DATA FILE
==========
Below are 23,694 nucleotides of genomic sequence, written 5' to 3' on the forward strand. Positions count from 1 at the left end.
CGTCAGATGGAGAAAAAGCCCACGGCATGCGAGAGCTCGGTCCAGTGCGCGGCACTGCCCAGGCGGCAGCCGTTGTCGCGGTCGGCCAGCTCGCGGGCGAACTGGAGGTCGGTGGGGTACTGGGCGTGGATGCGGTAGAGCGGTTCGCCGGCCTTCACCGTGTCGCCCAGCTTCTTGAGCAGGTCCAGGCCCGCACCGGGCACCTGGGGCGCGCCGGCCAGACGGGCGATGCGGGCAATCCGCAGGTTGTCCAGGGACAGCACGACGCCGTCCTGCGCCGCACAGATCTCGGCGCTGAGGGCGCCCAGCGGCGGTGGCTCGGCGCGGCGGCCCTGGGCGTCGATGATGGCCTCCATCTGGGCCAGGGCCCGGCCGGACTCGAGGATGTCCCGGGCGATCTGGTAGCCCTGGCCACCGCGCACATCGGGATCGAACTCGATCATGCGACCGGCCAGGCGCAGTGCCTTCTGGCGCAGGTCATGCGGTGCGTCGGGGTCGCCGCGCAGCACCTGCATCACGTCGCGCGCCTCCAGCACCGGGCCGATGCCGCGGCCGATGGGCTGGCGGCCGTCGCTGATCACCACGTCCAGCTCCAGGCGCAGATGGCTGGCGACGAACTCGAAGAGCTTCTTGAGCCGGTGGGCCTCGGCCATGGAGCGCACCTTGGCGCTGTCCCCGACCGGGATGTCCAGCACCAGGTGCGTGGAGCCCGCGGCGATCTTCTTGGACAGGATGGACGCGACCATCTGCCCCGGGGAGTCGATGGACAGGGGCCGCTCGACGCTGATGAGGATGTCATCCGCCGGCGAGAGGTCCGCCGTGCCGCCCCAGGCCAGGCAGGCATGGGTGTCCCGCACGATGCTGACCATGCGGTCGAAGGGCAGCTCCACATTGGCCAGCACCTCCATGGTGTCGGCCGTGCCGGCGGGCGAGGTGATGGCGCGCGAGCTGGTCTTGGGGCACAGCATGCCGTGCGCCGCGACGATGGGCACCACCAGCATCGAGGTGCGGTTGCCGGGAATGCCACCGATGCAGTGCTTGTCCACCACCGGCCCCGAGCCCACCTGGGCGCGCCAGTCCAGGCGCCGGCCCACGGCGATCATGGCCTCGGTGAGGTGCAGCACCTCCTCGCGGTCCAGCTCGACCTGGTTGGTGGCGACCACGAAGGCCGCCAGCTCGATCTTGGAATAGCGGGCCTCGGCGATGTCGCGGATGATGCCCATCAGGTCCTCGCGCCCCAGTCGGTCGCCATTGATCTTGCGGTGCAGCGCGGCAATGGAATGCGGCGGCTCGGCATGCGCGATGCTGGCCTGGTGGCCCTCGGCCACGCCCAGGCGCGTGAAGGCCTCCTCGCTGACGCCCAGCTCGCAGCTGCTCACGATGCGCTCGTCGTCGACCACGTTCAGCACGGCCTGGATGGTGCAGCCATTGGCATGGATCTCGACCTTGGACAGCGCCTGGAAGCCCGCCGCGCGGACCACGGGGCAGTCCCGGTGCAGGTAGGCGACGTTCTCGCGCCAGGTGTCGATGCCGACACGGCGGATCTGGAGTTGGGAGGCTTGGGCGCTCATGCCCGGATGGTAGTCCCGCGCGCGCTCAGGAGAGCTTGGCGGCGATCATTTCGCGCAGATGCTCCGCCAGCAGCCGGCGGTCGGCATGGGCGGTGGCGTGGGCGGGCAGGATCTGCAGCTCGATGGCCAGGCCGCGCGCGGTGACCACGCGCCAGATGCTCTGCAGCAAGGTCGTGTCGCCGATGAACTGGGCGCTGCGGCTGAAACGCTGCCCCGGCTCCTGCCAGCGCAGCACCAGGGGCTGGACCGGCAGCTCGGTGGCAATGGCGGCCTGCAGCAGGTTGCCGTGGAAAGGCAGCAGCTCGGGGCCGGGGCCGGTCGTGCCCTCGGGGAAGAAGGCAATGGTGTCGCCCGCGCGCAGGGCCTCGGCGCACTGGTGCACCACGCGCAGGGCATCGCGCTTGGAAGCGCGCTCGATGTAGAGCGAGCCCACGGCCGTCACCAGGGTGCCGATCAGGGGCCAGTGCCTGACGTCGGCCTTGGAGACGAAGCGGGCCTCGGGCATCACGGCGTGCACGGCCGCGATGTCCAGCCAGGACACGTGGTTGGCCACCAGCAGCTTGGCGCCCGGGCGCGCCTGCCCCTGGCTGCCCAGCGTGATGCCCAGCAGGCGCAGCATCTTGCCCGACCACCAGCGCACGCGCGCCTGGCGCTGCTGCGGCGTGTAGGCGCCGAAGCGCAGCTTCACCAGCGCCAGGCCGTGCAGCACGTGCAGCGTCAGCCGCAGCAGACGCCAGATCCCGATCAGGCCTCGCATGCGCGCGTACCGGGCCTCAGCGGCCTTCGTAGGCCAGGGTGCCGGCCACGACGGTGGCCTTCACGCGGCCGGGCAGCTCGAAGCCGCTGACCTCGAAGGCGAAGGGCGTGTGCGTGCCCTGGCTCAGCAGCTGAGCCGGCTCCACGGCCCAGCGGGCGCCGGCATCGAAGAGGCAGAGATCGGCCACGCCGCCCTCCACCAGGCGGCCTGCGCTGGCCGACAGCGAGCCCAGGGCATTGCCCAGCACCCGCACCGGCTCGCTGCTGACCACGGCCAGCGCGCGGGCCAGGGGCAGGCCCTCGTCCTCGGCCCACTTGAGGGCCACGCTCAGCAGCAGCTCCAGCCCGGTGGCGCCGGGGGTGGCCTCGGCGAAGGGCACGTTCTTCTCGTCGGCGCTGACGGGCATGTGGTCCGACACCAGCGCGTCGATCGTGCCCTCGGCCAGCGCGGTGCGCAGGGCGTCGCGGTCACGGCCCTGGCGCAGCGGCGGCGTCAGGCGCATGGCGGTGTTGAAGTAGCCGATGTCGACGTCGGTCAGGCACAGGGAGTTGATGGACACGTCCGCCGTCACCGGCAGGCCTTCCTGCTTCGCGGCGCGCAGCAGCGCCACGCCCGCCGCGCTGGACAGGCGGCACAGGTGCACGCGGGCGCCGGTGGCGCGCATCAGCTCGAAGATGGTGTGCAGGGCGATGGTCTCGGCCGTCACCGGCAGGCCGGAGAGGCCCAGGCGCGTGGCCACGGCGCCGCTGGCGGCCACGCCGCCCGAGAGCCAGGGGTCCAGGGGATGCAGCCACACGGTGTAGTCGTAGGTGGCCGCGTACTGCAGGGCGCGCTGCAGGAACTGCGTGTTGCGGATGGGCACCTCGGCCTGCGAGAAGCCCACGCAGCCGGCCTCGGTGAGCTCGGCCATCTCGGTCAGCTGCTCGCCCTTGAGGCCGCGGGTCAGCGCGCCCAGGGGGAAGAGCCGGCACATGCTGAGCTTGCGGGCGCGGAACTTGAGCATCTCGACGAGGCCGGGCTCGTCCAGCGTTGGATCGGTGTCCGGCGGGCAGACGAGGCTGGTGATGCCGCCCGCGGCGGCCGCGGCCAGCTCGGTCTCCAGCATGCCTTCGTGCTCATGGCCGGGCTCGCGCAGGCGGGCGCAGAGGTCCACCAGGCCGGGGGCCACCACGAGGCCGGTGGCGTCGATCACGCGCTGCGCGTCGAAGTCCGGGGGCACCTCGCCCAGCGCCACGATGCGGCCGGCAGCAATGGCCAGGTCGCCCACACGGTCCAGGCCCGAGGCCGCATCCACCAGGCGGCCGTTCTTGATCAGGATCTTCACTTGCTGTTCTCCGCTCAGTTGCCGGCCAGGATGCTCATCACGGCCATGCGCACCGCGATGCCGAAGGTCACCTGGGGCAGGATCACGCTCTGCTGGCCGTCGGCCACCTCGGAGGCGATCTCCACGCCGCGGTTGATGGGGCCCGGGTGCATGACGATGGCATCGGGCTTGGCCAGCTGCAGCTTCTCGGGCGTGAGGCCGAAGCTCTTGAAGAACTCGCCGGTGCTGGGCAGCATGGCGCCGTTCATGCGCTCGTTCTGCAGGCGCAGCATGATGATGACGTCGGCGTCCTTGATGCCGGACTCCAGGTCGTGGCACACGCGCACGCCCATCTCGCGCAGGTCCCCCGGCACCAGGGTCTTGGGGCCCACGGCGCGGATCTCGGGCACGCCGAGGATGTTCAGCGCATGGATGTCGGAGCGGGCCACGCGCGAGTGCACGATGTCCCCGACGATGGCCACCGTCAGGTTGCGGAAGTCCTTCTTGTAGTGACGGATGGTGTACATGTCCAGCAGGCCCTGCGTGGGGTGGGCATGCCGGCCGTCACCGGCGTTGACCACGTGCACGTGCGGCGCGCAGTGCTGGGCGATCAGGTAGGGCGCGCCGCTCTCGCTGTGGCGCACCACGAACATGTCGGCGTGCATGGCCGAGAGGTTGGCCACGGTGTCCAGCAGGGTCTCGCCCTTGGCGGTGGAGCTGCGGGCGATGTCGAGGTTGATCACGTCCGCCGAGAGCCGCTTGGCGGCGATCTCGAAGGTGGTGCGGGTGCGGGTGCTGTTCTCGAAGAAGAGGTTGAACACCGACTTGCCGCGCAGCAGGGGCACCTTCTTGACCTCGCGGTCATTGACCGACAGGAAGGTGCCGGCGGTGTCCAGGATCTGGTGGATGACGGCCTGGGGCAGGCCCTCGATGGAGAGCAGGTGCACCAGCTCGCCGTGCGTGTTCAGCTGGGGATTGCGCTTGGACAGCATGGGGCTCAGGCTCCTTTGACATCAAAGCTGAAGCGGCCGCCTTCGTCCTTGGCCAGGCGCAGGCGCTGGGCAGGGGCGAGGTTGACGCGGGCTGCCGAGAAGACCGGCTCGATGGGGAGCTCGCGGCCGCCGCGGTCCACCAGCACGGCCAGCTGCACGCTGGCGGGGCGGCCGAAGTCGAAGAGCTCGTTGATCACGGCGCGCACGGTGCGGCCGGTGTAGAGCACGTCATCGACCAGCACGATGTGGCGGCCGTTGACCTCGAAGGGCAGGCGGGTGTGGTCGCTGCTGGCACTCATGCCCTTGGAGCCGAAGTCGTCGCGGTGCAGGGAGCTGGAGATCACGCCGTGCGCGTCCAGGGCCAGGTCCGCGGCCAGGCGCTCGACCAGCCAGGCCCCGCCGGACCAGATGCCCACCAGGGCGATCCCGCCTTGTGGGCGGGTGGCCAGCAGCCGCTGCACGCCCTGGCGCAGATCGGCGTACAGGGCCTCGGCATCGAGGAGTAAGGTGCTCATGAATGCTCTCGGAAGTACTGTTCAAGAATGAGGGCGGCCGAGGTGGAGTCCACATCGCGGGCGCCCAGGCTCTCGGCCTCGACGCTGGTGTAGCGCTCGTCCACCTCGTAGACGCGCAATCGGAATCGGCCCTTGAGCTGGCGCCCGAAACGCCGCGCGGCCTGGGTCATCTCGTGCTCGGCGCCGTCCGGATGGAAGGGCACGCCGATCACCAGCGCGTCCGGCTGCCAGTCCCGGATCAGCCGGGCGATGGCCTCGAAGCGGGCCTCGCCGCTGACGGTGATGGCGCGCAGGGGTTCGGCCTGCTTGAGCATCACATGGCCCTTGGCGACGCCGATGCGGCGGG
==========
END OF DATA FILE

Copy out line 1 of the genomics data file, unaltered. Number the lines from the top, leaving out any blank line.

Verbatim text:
Below are 23,694 nucleotides of genomic sequence, written 5' to 3' on the forward strand. Positions count from 1 at the left end.